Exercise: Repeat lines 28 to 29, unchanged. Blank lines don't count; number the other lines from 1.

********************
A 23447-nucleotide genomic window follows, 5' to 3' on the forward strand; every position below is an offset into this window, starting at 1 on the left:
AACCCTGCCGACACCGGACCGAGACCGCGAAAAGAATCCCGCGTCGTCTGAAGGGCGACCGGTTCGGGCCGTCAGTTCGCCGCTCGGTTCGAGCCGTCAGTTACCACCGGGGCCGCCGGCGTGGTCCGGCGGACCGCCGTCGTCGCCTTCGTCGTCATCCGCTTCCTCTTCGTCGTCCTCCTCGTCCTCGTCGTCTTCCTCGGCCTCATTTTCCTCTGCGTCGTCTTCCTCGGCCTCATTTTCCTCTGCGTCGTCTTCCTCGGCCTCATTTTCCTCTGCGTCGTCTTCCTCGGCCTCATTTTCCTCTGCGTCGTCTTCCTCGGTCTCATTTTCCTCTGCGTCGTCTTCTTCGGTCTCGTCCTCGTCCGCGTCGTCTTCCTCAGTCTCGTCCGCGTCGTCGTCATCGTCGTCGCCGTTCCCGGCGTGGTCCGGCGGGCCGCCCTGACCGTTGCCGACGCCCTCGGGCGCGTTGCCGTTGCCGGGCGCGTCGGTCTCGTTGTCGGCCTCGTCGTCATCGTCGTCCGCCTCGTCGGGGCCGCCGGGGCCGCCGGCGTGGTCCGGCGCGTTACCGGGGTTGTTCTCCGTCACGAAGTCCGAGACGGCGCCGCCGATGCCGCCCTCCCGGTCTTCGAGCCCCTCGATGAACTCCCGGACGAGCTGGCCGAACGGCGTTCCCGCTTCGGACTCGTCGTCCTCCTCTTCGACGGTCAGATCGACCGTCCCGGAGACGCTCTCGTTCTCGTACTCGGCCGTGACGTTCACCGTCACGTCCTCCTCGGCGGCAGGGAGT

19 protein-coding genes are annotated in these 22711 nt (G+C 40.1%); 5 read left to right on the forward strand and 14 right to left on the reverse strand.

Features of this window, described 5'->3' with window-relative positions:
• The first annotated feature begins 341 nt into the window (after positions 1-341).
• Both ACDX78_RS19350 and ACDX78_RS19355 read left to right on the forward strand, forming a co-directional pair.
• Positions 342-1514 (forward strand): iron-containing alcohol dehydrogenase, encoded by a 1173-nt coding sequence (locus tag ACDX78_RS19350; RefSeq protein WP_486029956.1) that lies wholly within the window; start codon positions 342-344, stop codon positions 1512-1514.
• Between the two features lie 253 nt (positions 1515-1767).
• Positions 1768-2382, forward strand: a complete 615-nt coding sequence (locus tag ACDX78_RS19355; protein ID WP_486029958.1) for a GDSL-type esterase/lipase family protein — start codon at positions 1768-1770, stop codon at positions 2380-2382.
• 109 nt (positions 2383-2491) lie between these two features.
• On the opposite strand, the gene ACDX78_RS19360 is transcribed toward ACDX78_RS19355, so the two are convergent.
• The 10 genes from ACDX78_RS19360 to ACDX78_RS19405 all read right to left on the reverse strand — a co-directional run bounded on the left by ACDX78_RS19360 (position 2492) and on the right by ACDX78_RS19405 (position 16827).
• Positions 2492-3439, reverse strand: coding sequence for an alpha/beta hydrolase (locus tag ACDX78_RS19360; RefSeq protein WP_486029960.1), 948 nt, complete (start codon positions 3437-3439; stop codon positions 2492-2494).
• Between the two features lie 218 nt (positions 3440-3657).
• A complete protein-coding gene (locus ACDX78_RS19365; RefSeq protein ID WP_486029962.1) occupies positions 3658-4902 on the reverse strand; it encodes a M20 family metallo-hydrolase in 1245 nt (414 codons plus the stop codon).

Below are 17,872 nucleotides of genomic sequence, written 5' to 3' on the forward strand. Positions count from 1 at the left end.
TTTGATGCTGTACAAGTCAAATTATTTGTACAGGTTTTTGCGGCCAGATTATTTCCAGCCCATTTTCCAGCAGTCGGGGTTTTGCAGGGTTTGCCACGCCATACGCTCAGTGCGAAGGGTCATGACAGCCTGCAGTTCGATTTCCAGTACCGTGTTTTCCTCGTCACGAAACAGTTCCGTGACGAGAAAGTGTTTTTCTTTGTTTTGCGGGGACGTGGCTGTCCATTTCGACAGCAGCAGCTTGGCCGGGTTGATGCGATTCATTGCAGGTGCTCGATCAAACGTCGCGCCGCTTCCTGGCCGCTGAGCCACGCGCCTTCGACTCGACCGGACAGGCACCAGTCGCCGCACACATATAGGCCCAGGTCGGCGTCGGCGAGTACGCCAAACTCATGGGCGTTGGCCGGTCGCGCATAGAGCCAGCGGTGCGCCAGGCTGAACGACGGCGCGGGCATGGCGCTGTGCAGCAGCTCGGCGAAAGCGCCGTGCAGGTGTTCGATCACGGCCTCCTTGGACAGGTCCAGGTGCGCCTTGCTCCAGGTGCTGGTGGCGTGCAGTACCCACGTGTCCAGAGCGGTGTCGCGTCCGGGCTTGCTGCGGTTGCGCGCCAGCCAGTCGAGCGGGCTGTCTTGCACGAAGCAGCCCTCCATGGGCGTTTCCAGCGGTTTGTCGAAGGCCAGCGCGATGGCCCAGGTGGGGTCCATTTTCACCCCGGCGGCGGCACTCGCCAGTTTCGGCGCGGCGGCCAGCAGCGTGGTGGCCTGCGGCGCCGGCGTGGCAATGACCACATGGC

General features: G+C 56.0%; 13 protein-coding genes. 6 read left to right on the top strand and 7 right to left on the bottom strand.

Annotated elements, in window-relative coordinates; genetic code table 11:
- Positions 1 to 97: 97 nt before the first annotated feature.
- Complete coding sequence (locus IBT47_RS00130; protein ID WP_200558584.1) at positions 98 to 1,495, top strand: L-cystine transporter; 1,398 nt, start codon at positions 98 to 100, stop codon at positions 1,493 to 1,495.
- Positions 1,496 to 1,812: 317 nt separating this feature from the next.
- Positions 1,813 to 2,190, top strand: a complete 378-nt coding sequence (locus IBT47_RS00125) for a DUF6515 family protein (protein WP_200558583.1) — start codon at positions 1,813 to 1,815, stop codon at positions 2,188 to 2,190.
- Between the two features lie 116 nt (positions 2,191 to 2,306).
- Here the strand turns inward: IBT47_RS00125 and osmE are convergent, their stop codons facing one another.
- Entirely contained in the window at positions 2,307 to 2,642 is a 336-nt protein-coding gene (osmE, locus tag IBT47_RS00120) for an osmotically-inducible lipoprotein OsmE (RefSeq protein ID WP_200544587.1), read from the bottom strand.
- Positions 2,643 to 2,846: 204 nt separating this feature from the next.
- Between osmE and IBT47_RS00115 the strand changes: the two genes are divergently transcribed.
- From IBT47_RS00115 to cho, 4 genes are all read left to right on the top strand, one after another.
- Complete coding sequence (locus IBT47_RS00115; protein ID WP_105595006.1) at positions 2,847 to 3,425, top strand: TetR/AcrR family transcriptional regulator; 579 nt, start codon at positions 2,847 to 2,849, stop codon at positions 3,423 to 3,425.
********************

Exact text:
- Between osmE and IBT47_RS00115 the strand changes: the two genes are divergently transcribed.
- From IBT47_RS00115 to cho, 4 genes are all read left to right on the top strand, one after another.